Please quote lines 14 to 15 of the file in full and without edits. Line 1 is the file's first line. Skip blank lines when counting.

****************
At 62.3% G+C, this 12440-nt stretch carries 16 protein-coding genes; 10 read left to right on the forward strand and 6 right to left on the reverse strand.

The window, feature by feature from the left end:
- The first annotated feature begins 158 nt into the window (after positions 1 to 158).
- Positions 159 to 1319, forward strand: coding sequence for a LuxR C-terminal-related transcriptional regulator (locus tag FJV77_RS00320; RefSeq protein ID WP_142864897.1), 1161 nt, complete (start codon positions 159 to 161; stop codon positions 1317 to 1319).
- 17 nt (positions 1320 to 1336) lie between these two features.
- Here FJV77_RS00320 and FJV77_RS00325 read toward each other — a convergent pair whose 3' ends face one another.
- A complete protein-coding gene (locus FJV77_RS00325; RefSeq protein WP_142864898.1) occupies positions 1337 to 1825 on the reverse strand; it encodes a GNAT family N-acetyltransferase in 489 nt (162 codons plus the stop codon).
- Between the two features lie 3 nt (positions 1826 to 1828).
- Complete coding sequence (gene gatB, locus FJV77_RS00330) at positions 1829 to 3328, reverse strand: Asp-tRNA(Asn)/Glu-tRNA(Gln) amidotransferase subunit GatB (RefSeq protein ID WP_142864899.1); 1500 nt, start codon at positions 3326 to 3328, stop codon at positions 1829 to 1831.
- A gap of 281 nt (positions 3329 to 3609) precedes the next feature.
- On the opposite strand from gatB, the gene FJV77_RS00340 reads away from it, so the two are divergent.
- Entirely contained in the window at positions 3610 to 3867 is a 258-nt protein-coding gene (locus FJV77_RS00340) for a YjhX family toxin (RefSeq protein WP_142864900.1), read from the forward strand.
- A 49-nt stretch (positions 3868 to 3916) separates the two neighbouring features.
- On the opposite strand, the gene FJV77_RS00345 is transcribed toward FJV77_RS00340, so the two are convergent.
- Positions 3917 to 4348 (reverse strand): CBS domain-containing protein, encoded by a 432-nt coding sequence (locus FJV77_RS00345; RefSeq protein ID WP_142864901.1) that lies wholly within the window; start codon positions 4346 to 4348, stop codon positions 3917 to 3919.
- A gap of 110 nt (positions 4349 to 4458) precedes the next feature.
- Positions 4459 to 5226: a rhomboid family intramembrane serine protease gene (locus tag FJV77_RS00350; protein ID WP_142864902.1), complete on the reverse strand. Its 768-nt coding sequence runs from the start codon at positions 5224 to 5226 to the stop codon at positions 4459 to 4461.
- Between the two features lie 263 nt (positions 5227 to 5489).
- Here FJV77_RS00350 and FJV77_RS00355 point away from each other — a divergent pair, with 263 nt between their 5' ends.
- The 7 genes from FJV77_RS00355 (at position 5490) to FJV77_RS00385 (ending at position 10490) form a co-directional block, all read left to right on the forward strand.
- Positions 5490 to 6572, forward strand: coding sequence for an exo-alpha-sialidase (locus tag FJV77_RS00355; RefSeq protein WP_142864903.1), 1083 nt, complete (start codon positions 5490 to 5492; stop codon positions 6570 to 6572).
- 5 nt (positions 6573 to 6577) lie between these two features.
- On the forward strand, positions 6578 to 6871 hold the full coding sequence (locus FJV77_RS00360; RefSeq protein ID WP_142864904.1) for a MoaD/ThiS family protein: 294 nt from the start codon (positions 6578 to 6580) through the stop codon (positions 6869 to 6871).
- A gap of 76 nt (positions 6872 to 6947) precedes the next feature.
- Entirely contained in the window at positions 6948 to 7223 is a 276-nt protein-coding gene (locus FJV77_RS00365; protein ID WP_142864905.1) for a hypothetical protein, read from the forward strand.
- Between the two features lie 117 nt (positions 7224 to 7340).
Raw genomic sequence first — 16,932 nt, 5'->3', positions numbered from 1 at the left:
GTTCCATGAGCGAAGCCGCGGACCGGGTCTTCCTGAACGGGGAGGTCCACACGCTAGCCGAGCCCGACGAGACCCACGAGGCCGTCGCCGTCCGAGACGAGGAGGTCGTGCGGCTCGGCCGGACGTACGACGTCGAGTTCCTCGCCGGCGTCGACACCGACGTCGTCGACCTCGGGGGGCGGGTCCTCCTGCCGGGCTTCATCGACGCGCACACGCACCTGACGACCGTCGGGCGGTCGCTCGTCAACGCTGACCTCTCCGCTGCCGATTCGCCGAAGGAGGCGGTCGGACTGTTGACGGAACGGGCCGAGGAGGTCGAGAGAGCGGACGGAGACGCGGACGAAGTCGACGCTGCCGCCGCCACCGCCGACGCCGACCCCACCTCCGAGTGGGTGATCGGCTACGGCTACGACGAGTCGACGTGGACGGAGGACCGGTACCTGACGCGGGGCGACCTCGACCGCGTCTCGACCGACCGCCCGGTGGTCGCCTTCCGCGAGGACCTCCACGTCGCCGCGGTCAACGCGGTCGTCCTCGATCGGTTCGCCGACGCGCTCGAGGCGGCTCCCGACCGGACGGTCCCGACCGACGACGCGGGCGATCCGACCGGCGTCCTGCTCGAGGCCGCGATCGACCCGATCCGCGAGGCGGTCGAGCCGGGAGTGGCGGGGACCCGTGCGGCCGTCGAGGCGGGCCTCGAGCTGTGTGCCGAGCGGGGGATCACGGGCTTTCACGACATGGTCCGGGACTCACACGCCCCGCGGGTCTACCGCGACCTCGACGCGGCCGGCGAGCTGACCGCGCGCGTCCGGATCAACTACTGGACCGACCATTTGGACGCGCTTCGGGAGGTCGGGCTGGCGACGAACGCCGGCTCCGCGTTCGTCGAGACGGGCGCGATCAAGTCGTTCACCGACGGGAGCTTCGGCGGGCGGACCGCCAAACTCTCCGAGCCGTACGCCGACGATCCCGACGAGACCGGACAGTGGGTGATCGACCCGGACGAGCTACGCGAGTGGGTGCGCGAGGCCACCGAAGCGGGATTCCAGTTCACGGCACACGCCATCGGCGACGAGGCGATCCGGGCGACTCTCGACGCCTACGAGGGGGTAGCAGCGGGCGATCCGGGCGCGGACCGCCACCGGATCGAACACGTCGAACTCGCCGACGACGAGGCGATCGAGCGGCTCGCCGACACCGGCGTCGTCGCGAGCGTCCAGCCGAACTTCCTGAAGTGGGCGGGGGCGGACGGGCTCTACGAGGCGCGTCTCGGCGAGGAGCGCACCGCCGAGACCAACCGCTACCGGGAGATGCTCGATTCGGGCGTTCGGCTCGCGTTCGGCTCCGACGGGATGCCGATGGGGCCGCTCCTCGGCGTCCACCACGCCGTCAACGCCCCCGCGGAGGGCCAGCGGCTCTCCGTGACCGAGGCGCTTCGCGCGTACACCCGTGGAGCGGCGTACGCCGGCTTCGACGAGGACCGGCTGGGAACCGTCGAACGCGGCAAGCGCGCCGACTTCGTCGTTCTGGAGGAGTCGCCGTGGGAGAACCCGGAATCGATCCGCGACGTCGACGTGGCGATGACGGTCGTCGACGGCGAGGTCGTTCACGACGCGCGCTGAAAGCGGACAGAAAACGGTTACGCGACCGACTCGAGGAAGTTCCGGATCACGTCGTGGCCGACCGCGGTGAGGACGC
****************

- On the opposite strand, the gene FJV77_RS00345 is transcribed toward FJV77_RS00340, so the two are convergent.
- Positions 3917 to 4348 (reverse strand): CBS domain-containing protein, encoded by a 432-nt coding sequence (locus FJV77_RS00345; RefSeq protein ID WP_142864901.1) that lies wholly within the window; start codon positions 4346 to 4348, stop codon positions 3917 to 3919.